Israel's Biggest Mistake

Almost everyone agrees about Israel's military superiority over its adversaries. After all, it has won all the conventional wars, as well as the less-conventional ones such as that with Hamas in 2008-09 -- Hamas's fantastic victory declarations, amidst the ruins of Gaza City, notwithstanding. But there is another war, an ongoing war, in which Israel clearly suffers nothing but defeat after defeat. And in the long term this war may well be even more important than the military wars, the economic wars, and the political wars.

That is the War of the Words.

On May 14, 1948, David Ben-Gurion proclaimed "the establishment of the Jewish State in Palestine, to be called the State of Israel." Despite the many historical and religious merits of that name, it seems now, from a purely strategic point of view, to be the first and perhaps most important of the new nation's linguistic blunders.

For everyone knows that the broader region has been known as Palestine for centuries. And Palestine is obviously the ancient homeland of people known as Palestinians. It therefore follows -- verbally, psychologically, and certainly in most of world opinion -- that "Israelis" don't belong in "Palestine."

The non-verbal reality is of course quite otherwise.

The Jewish people had settled in that region by about 1300 B.C.E.; the monarch David established Jerusalem as his capital around 1000 BCE, and his son Solomon built the Temple whose western wall is now the Western Wall. The northern portion of the kingdom (called Israel) lasted until the Assyrians destroyed it in 722 BCE, while the southern portion (called Judah) persisted until its destruction by the Babylonians in 586 BCE. Thus Jewish sovereignty in the region, a thousand years before even the birth of Islam, lasted over 400 years; and despite various forced exiles there has been a significant and continuous Jewish presence there for over three millennia, to this very day.

It was not until after the final Roman conquest in 135 A.D. that the emperor Hadrian coined the infamous name "Palestine." He derived it from the Philistines, an ancient Aegean people --Europeans, that is, not Arabs -- who had centuries before lived along the Mediterranean coast. His choice was quite deliberate: by naming it after this vanished people he was attempting to erase the memory of the Jewish presence in this land, and to destroy the connection of Jews to this land. The Catholic Church went on to adopt the name, and it was of course in common usage by the 20th-century; the British mandate, beginning after World War I, referred to the land on both sides of the Jordan River as Palestine, and that was simply the accepted term for several more decades.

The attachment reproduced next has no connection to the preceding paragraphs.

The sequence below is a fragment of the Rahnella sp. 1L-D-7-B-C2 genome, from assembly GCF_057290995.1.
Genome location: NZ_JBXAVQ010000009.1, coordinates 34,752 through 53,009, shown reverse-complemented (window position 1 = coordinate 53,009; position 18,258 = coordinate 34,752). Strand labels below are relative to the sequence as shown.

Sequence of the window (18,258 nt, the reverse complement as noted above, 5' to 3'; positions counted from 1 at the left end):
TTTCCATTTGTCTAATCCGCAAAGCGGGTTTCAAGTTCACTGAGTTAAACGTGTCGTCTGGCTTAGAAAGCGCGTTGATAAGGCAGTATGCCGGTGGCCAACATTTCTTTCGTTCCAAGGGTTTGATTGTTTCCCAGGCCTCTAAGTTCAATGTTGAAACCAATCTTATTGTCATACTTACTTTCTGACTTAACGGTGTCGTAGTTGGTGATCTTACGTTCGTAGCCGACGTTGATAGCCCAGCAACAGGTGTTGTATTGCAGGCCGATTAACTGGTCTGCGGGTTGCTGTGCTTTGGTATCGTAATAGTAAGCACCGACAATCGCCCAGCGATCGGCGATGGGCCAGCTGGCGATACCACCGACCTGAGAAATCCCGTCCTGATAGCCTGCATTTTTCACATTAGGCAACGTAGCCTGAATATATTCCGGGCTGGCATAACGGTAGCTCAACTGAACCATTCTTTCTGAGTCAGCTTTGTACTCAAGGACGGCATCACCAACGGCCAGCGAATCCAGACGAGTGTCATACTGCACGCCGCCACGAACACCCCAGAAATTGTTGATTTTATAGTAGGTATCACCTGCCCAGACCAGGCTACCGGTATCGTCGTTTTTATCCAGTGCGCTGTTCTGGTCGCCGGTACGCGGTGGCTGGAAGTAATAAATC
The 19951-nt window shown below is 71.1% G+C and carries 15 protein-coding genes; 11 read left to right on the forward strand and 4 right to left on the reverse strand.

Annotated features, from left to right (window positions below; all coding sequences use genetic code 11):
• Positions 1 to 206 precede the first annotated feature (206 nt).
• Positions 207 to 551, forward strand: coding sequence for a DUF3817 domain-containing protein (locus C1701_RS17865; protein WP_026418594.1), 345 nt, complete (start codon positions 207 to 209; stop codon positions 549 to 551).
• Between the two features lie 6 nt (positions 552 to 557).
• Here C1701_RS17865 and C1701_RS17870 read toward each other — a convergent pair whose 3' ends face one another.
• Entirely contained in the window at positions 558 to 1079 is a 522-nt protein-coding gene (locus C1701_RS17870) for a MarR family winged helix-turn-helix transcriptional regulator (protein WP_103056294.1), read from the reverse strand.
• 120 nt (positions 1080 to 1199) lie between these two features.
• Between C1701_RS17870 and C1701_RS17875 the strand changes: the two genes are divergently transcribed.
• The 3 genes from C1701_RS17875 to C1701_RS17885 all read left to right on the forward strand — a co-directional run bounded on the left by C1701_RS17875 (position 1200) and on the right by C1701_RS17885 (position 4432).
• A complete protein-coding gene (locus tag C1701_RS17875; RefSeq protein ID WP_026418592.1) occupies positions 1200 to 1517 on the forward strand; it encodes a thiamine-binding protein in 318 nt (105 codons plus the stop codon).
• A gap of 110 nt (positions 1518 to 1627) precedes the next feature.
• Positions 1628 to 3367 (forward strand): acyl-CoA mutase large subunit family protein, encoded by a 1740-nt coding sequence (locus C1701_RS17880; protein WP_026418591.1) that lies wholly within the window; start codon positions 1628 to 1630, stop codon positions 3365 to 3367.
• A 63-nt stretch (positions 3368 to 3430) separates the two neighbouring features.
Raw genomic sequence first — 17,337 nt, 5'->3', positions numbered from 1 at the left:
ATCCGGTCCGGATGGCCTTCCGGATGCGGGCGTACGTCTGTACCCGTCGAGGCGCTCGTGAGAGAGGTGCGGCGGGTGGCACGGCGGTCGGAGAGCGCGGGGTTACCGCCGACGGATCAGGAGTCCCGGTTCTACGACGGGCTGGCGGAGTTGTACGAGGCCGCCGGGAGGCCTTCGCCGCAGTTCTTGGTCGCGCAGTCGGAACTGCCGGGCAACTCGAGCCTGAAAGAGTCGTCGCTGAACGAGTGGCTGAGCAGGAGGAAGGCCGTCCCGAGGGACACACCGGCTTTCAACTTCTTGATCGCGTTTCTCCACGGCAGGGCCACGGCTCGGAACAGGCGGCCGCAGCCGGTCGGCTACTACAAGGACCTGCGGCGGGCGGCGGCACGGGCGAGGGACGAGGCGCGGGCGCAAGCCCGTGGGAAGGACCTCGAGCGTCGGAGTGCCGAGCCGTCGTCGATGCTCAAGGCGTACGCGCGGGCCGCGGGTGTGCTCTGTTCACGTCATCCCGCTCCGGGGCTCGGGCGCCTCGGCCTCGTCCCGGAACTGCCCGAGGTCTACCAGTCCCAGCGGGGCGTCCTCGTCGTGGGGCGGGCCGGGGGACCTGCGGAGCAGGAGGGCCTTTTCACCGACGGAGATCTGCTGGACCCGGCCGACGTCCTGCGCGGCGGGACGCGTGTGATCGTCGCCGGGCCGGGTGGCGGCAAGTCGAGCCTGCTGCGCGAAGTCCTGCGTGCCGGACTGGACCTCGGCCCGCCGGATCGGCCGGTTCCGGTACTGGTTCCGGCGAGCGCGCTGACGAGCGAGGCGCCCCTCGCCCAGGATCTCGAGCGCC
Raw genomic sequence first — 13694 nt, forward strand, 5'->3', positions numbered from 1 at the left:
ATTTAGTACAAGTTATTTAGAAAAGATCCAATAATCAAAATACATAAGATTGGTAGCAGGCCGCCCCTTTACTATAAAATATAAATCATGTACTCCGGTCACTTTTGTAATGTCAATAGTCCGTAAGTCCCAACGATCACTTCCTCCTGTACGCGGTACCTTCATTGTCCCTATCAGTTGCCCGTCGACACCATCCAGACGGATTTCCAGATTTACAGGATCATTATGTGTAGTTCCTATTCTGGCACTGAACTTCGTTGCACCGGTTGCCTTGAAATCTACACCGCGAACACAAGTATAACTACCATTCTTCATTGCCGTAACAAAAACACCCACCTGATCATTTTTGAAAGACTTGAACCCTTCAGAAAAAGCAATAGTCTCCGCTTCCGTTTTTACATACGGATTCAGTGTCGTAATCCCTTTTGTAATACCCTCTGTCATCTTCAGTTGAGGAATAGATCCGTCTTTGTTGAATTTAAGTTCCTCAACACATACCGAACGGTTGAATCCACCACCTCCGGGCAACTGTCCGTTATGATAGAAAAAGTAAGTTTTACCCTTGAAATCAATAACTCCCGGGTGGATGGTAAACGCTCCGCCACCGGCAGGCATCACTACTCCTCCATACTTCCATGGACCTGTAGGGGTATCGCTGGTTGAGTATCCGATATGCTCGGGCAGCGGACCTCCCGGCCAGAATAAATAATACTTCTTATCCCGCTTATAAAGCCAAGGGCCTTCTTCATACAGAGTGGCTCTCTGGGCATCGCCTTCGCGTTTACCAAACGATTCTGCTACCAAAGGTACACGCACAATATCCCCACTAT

But make no mistake: just as the name derived from the non-Arab Philistines, so too during the first half of the 20th century it had no particular Arab connotations. Everyone who lived in the land was equally a Palestinian: Jews, Arabs, Europeans alike. And Jews from afar longed to immigrate to Palestine, which was, for them, simply the name of their own ancestral homeland.

Indeed, no Arab state has ever existed in Palestine. Prior to the partition of 1947-48 (and especially prior to the 1967 Six-Day War whose anniversary people are now celebrating or lamenting respectively) Palestinian Arabs did not view themselves as a distinct people particularly related to Palestine: they were religiously, linguistically, economically, historically, and culturally indistinguishable from all other Arabs. It was only after partition, after Palestinian Jews became Israelis, that Palestinian Arabs became just "Palestinians." Yet with this simple verbal maneuver the land of Palestine suddenly became the ancient homeland of the Palestinians -- despite the fact that Jewish sovereignty and presence there predated the Arab presence by more than a millennium!

Ironically, in the original frenzied debate over the new Jewish state's name it was discussed how to translate the proposed name into Arabic. It was argued that the name "Israel" should be translated verbatim and not as "Palestine" because the Arabs might want to continue the name "Palestine" for their own anticipated state, which would cause all sorts of confusion. This simple verbal courtesy now seems, in retrospect, to have been the key mistake. Had they simply chosen to name their new state "Palestine"-- despite its Roman origin -- then the Jews would today be the Palestinians while the Arabs would be -- what -- the "Arabs"? And then it would be clear -- at least verbally, and perhaps psychologically -- that the true Palestinians were indeed living in their ancestral homeland after all.

Their military defeats notwithstanding, with respect to the first and most important battle in the ongoing War of the Word, the Arabs win and the Jews lose.